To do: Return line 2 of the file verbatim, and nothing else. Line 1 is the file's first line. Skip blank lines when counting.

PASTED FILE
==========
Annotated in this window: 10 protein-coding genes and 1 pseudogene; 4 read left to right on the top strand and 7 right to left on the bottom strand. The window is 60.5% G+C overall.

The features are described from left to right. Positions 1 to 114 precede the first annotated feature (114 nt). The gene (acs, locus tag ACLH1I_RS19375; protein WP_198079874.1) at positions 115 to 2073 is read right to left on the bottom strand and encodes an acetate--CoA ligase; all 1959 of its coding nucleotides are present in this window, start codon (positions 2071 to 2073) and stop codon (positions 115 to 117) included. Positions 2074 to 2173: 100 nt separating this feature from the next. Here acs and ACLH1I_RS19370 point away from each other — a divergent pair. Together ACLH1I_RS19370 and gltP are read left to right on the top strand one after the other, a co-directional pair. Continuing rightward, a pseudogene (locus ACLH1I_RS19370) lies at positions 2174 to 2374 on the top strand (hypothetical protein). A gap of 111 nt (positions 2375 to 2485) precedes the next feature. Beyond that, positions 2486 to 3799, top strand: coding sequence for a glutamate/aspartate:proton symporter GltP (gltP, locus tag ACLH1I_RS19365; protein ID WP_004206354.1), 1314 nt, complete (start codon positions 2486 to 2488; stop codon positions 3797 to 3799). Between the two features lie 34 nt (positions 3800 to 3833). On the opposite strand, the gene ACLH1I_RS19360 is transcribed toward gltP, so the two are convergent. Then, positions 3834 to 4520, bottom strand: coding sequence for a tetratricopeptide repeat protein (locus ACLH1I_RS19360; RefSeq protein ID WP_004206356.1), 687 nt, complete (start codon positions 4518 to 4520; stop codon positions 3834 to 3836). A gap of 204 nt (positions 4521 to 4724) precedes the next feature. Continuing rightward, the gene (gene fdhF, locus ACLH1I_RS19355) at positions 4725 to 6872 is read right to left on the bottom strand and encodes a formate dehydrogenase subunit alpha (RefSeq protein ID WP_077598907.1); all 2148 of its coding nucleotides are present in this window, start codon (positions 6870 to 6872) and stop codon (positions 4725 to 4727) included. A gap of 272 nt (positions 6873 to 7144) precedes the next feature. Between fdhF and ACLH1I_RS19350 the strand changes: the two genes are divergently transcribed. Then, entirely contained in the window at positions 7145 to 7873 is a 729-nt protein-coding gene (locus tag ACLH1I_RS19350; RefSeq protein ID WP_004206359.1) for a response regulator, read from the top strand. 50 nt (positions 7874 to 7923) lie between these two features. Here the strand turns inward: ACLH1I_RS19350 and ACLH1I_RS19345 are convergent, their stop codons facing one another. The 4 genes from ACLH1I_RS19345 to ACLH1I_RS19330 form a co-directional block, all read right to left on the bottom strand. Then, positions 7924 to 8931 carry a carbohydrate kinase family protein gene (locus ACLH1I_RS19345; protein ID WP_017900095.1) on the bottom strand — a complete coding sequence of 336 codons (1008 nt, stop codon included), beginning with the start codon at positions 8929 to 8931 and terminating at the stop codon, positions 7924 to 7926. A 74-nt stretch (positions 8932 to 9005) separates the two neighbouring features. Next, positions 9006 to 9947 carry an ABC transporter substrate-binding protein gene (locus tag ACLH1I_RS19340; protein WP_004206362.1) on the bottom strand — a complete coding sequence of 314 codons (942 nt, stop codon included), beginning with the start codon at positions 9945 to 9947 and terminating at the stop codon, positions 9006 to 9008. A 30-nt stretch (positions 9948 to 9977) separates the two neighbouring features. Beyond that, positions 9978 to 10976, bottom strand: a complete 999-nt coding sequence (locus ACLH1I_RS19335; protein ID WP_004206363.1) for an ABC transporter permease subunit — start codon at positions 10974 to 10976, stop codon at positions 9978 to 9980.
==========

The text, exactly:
The features are described from left to right. Positions 1 to 114 precede the first annotated feature (114 nt). The gene (acs, locus tag ACLH1I_RS19375; protein WP_198079874.1) at positions 115 to 2073 is read right to left on the bottom strand and encodes an acetate--CoA ligase; all 1959 of its coding nucleotides are present in this window, start codon (positions 2071 to 2073) and stop codon (positions 115 to 117) included. Positions 2074 to 2173: 100 nt separating this feature from the next. Here acs and ACLH1I_RS19370 point away from each other — a divergent pair. Together ACLH1I_RS19370 and gltP are read left to right on the top strand one after the other, a co-directional pair. Continuing rightward, a pseudogene (locus ACLH1I_RS19370) lies at positions 2174 to 2374 on the top strand (hypothetical protein). A gap of 111 nt (positions 2375 to 2485) precedes the next feature. Beyond that, positions 2486 to 3799, top strand: coding sequence for a glutamate/aspartate:proton symporter GltP (gltP, locus tag ACLH1I_RS19365; protein ID WP_004206354.1), 1314 nt, complete (start codon positions 2486 to 2488; stop codon positions 3797 to 3799). Between the two features lie 34 nt (positions 3800 to 3833). On the opposite strand, the gene ACLH1I_RS19360 is transcribed toward gltP, so the two are convergent. Then, positions 3834 to 4520, bottom strand: coding sequence for a tetratricopeptide repeat protein (locus ACLH1I_RS19360; RefSeq protein ID WP_004206356.1), 687 nt, complete (start codon positions 4518 to 4520; stop codon positions 3834 to 3836). A gap of 204 nt (positions 4521 to 4724) precedes the next feature. Continuing rightward, the gene (gene fdhF, locus ACLH1I_RS19355) at positions 4725 to 6872 is read right to left on the bottom strand and encodes a formate dehydrogenase subunit alpha (RefSeq protein ID WP_077598907.1); all 2148 of its coding nucleotides are present in this window, start codon (positions 6870 to 6872) and stop codon (positions 4725 to 4727) included. A gap of 272 nt (positions 6873 to 7144) precedes the next feature. Between fdhF and ACLH1I_RS19350 the strand changes: the two genes are divergently transcribed. Then, entirely contained in the window at positions 7145 to 7873 is a 729-nt protein-coding gene (locus tag ACLH1I_RS19350; RefSeq protein ID WP_004206359.1) for a response regulator, read from the top strand. 50 nt (positions 7874 to 7923) lie between these two features. Here the strand turns inward: ACLH1I_RS19350 and ACLH1I_RS19345 are convergent, their stop codons facing one another. The 4 genes from ACLH1I_RS19345 to ACLH1I_RS19330 form a co-directional block, all read right to left on the bottom strand. Then, positions 7924 to 8931 carry a carbohydrate kinase family protein gene (locus ACLH1I_RS19345; protein ID WP_017900095.1) on the bottom strand — a complete coding sequence of 336 codons (1008 nt, stop codon included), beginning with the start codon at positions 8929 to 8931 and terminating at the stop codon, positions 7924 to 7926. A 74-nt stretch (positions 8932 to 9005) separates the two neighbouring features. Next, positions 9006 to 9947 carry an ABC transporter substrate-binding protein gene (locus tag ACLH1I_RS19340; protein WP_004206362.1) on the bottom strand — a complete coding sequence of 314 codons (942 nt, stop codon included), beginning with the start codon at positions 9945 to 9947 and terminating at the stop codon, positions 9006 to 9008. A 30-nt stretch (positions 9948 to 9977) separates the two neighbouring features. Beyond that, positions 9978 to 10976, bottom strand: a complete 999-nt coding sequence (locus ACLH1I_RS19335; protein ID WP_004206363.1) for an ABC transporter permease subunit — start codon at positions 10974 to 10976, stop codon at positions 9978 to 9980.